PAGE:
The Fertile and Picturesque Island of Samos

I have just had the sail of my life: I covered 73 miles in 13 hours in 25 knots of wind, passing eight Greek islands along the way. In all that time I passed just four other sailing boats in the glorious late summer sun. Sadly this was the end of my personal Greek odyssey. I am now back in Marmaris Yacht Marina (yuck) preparing to return to the UK. Permit me, then, to conclude my Greek log with my stay in Samos, which is mainly a bunch of photographs for your viewing pleasure (they’re so much easier to digest than words).


The anchorage of Pythagorio on the day forest fires ripped through neighbouring Turkey

The anchorage of Pythagorio on the day forest fires ripped through neighbouring Turkey


I ended up spending over two weeks in Samos, mainly to wait for an old friend to turn up who was out visiting his parents aboard Barnacle Bill, a boat familiar to ftb readers! In that time John of ‘Odin’ and myself hired a car on two occasions and got to explore this fairly large and fertile Greek island that sits just a mile off the Turkish coast. Before hiring a car, however, I jumped on my bike and went for  a cycle ride and came across this old battered car…




On that same ride I took in the old Basilica church, which sits next to a castle. The castle is being renovated, funded by EU contributions and was, as expected, closed to the public.







We hooked up with Geoff of ‘Ocean Gem’ who took us for a little tour around the south side of the island. The first thing we checked out was the famous 1km subterranean aqueduct, built back in the 6th century B.C. This is now a UNESCO World Heritage Site and is something to experience, squashing ones’ shoulders through the narrow entrance and burrowing ones’ way down under ground. Not for the claustrophobic!




After half an hour down there it’s quite refreshing returning to the open air and taking in the view across the southern bay.



Despite being 1km in length the tourist is only allowed to venture down a section of the tunnel. The story goes that the other half was dug from the other side of the mountain, with each team of excavators meeting in the middle. Alas, they missed by a matter of inches! Determined to find the other entrance on the other side of the mountain Geoff took us over the top of the peak and down into the inside of the island. We didn’t find the other entrance but we did come across the island’s biggest plane tree…


 

Geoff and John. Probably discussing astronomy or hydraulics.

 

…which sits at the bottom of a footpath that leads up to the world’s smallest chapel:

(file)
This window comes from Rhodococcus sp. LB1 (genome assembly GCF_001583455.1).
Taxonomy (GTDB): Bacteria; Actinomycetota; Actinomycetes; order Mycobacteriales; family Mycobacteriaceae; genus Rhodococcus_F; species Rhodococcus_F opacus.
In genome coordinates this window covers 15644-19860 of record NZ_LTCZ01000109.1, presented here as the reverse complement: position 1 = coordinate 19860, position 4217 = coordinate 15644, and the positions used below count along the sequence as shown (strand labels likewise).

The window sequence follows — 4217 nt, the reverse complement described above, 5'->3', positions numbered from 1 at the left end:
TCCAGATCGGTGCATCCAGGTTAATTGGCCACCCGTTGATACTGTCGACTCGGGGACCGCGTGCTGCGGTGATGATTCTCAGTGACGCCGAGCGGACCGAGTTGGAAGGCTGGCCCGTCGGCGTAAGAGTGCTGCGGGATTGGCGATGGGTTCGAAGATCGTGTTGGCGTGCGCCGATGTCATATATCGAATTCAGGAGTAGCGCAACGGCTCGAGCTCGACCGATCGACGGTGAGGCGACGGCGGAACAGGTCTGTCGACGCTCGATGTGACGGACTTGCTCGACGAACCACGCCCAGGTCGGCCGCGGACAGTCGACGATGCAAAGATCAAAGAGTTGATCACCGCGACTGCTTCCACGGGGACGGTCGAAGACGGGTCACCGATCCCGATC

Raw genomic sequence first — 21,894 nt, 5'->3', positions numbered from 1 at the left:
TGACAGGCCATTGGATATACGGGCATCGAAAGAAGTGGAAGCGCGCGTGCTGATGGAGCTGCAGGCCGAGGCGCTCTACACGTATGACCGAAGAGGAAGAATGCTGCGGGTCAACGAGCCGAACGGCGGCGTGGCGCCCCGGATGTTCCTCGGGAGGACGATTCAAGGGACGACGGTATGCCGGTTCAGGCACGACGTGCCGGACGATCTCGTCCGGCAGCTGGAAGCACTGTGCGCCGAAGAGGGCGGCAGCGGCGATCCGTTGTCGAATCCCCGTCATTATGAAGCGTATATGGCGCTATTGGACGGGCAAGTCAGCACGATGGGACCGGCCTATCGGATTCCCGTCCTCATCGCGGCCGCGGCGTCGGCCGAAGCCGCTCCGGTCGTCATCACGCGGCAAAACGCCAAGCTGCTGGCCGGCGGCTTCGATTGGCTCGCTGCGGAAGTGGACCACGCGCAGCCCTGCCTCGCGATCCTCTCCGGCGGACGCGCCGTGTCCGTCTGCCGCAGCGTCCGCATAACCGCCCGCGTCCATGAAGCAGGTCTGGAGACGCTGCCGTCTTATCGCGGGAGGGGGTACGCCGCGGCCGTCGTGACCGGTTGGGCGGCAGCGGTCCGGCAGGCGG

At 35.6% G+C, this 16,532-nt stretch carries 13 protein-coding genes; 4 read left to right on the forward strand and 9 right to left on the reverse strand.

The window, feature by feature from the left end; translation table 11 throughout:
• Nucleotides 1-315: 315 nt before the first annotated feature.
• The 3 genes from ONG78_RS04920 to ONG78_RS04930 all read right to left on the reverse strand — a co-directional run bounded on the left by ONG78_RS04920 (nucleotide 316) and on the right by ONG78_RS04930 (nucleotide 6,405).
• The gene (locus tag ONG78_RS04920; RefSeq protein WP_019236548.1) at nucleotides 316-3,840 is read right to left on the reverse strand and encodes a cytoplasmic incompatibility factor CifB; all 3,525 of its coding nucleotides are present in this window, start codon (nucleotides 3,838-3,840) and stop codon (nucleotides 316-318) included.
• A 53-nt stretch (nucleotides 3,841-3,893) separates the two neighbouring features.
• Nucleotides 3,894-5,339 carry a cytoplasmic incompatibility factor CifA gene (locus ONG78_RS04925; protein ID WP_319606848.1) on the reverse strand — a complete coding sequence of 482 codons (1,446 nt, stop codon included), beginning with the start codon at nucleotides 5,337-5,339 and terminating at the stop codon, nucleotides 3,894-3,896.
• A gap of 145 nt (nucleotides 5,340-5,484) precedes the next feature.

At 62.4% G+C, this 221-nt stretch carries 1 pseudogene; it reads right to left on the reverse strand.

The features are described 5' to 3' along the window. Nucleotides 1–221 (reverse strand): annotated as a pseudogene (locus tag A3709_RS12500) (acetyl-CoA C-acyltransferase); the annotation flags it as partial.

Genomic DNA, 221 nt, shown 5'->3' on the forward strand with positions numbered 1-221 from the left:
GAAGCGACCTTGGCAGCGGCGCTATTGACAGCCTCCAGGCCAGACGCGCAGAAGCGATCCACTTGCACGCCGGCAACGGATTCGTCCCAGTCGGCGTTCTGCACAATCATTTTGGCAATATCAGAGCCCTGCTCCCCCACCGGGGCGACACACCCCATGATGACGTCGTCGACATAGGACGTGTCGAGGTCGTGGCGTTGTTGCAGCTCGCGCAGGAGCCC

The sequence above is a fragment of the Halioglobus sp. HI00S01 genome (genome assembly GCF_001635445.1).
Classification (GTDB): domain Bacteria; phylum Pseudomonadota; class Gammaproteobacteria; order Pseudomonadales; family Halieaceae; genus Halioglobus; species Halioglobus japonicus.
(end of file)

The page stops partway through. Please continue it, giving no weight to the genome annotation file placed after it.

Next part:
Inspired by our trip around the south island with Geoff, John and I hired a car another day and went on a little road trip that pretty much took in the whole island and steered us along some very off-road tracks. We took it in turns to drive, pretending our Toyota Yaris was a Range Rover. Now at this point I should explain that John is an ex-rally driver, and drives like one, so I can only thank the heavens above that my turn to drive coincided with the off-road sections. John scared me sh!tless on the tarmac’d bits so God knows how much I would have soiled my pants had he’d taken me round some of those crazy bumpy mountain hairpins.

 

After loading the car up with beer from Lidle (at this point we wished we really did have a Range Rover) we pushed on towards the town of Samos on the north east side of the island.

 

 

 

 

samos-curve



 

Planes, automobiles...


After all that hairy driving it was a relief to get back to the local beach bar and sup a large, cold beer…



Ahhh, beer...

Ahhh, beer...

















I have just had the sail of my life: I covered 73 miles in 13 hours in 25 knots of wind, passing eight Greek islands along the way. In all that time I passed just four other sailing boats in the glorious late summer sun. Sadly this was the end of my personal Greek odyssey. I am now back in Marmaris Yacht Marina (yuck) preparing to return to the UK for a week or so. Permit me, then, to conclude my Greek log with my stay in Samos, which is mainly a bunch of photographs for your viewing pleasure (they’re so much easier to digest than words). The last of our summer log entries will culminate in Matt’s account of his visit with Candice, boasting some cracking photographs, but more on that next week…

 

I ended up spending over two weeks in Samos, mainly to wait for an old friend to turn up who was out visiting his parents aboard Barnacle Bill, a boat familiar to ftb readers! In that time John of Odin and myself hired a car on two occasions and got to explore this fairly large and fertile Greek island that sits just a mile off the Turkish coast.

 





8 Comments on “The Fertile and Picturesque Island of Samos”

  1. Such beautiful things you’ve seen, Jamie. After all that, how can you STAND to come back to the UK!!!

    Love,
    Mayke

  2. As always fantastic photos. Makes us all very jealous, feels like we’ve been grounded for being naughty and are not allowed out to sail with our friends. Keep the photos comming.

    Cowrie crew aground xx 🙁

  3. great photo’s look forward to the next lot.
    wish me boat was ready so I could join every one out there.

  4. Great pictures, Jamie! I especially like the black and white one of the old banger!

    Thoses scenery shots are calling me back to the med like a magnet… Can’t wait for October half-term!

    Keep the pics coming, Jamie. Seems like I’m not the only Land Locked yottie pining for the sea…

  5. Ahhhhh remember it well…just waiting for the summer to start here in Oz, then I have to find a boat, then restart the Blog and then we may be able to share some wonderful stories and photos too….Thanks Jamie and keep the dream alive!!

  6. Thank you all for your comments; it’s great to read the thoughts of people we haven’t heard from for a while.

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